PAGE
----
In the course of the last few tumultuous months, I have often had cause to consider what it is that makes a country. I believe a country is the sum of its many parts, and that this is embodied in one thing: its people. The people of my country, Zimbabwe, have borne more than any people should bear. They have been burdened by the world's highest inflation rates, denied the basics of democracy, and are now suffering the worst form of intimidation and violence at the hand of a government purporting to be of and for the people. Zimbabwe will break if the world does not come to our aid.
Africa has seen this all before, of course. The scenario in Zimbabwe is numbingly familiar. A power-crazed despot holding his people hostage to his delusions, crushing the spirit of his country and casting the international community as fools. As we enter the final days of what has been a taxing period for all Zimbabweans, it is likely that Robert Mugabe will claim the presidency of our country and will seek to further deny its people a space to breath and feel the breeze of freedom.
I can no longer allow Zimbabwe's people to suffer this torture, for I believe they can bear no more crushing force. This is why I decided not to run in the presidential run-off. This is not a political decision. The vote need not occur at all of course, as the Movement for Democratic Change won a majority in the previous election, held in March. This is undisputed even by the pro-Mugabe Zimbabwe electoral commission.
Our call now for intervention seeks to challenge standard procedure in international diplomacy. The quiet diplomacy of South African President Thabo Mbeki has been characteristic of this worn approach, as it sought to massage a defeated dictator rather than show him the door and prod him towards it.
We envision a more energetic and, indeed, activist strategy. Our proposal is one that aims to remove the often debilitating barriers of state sovereignty, which rests on a centuries-old foundation of the sanctity of governments, even those which have proven themselves illegitimate and decrepit. We ask for the UN to go further than its recent resolution, condemning the violence in Zimbabwe, to encompass an active isolation of the dictator Mugabe.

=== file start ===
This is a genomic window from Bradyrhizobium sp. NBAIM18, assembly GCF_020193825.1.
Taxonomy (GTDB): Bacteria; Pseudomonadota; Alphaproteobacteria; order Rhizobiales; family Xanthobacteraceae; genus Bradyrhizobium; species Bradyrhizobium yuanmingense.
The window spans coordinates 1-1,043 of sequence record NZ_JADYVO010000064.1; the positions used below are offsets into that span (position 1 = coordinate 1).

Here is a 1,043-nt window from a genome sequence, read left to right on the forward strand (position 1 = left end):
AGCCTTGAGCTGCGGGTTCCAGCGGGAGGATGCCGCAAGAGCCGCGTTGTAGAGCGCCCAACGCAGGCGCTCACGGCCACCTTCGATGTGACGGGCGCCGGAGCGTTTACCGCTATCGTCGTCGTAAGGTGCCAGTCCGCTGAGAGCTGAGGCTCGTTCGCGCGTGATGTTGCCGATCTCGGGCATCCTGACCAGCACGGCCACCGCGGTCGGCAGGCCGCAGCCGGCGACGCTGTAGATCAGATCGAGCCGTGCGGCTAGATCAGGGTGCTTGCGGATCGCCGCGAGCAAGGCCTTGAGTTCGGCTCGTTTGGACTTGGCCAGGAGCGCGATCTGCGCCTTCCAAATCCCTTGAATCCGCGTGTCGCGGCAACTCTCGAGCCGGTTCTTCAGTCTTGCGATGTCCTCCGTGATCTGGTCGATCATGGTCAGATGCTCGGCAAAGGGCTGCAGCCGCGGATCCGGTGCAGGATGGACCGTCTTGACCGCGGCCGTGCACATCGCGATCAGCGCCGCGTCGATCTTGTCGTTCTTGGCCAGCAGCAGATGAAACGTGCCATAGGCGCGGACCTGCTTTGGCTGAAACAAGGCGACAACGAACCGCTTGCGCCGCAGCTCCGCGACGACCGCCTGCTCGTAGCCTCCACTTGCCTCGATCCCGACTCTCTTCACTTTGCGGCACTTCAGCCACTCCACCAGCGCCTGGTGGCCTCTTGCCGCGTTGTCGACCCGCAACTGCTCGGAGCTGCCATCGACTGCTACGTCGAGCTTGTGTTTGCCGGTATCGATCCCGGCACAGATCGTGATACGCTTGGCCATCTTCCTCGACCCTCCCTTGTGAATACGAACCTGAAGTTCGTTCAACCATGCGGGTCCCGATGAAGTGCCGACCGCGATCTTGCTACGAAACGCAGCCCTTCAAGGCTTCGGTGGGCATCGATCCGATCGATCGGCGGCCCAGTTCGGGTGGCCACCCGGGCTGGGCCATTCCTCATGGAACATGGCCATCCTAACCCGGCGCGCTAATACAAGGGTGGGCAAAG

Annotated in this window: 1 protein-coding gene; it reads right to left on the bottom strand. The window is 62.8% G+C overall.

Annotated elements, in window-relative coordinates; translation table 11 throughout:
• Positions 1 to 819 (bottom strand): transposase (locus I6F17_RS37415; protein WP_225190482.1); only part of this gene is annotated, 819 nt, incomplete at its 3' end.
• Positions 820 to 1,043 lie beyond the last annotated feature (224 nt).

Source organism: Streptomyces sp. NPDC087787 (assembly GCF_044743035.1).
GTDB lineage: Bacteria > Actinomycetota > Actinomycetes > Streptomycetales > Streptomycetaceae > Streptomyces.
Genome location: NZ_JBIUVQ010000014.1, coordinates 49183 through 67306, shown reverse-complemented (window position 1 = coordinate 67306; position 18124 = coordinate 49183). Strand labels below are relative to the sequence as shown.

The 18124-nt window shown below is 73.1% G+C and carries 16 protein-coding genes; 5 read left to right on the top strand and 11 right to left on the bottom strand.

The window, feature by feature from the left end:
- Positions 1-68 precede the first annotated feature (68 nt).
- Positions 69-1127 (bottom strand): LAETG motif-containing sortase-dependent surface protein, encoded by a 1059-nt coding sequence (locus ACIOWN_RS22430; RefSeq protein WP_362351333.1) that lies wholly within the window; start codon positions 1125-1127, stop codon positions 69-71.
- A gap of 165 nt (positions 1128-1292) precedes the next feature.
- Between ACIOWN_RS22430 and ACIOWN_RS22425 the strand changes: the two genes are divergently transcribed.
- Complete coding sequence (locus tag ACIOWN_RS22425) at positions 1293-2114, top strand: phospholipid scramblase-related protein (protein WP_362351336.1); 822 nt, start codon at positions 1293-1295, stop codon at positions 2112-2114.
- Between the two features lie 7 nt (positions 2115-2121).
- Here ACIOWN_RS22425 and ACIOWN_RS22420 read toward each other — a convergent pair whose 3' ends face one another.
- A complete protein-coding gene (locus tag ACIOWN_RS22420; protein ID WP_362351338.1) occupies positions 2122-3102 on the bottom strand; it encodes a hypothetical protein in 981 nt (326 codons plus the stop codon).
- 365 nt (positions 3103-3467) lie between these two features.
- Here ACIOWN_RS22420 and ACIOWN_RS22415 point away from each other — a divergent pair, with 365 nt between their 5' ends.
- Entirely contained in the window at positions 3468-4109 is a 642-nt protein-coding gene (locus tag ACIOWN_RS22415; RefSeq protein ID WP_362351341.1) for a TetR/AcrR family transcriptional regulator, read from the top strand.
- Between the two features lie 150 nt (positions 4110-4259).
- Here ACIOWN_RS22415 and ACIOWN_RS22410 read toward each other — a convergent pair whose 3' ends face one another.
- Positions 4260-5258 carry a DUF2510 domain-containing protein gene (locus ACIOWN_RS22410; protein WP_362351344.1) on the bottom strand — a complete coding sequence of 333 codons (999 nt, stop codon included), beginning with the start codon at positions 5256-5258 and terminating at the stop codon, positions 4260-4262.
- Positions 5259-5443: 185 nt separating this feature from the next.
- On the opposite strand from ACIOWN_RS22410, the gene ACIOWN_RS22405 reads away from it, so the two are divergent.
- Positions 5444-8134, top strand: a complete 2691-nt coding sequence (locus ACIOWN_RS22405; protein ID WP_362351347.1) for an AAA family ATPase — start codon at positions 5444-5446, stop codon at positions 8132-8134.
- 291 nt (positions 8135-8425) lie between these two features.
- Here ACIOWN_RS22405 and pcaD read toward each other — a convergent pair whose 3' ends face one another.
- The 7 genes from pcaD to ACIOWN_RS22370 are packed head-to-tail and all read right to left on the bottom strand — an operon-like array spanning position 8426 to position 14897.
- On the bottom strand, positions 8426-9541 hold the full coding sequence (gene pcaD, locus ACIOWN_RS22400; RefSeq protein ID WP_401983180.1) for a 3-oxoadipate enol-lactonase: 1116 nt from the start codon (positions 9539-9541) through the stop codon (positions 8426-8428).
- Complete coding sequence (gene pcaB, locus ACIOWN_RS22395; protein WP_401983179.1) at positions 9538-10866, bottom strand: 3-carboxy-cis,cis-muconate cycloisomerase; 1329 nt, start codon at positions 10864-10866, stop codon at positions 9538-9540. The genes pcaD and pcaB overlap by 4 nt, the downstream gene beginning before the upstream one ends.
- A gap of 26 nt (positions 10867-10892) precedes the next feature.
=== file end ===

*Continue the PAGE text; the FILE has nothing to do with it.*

For this we need a force to protect the people. We do not want armed conflict, but the people of Zimbabwe need the words of indignation from global leaders to be backed by the moral rectitude of military force. Such a force would be in the role of peacekeepers, not trouble-makers. They would separate the people from their oppressors and cast the protective shield around the democratic process for which Zimbabwe yearns.
The next stage should be a new presidential election. This does indeed burden Zimbabwe and create an atmosphere of limbo. Yet there is hardly a scenario that does not carry an element of pain. The reality is that a new election, devoid of violence and intimidation, is the only way to put Zimbabwe right.
Part of this process would be the introduction of election monitors, from the African Union and the UN. This would also require a recognition of myself as a legitimate candidate. It would be the best chance the people of Zimbabwe would get to see their views recorded fairly and justly.
Intervention is a loaded concept in today's world, of course. Yet, despite the difficulties inherent in certain high-profile interventions, decisions not to intervene have created similarly dire consequences. The battle in Zimbabwe today is a battle between democracy and dictatorship, justice and injustice, right and wrong. It is one in which the international community must become more than a moral participant. It must become mobilised.
Morgan Tsvangirai, leader of the Movement for Democratic Change in Zimbabwe.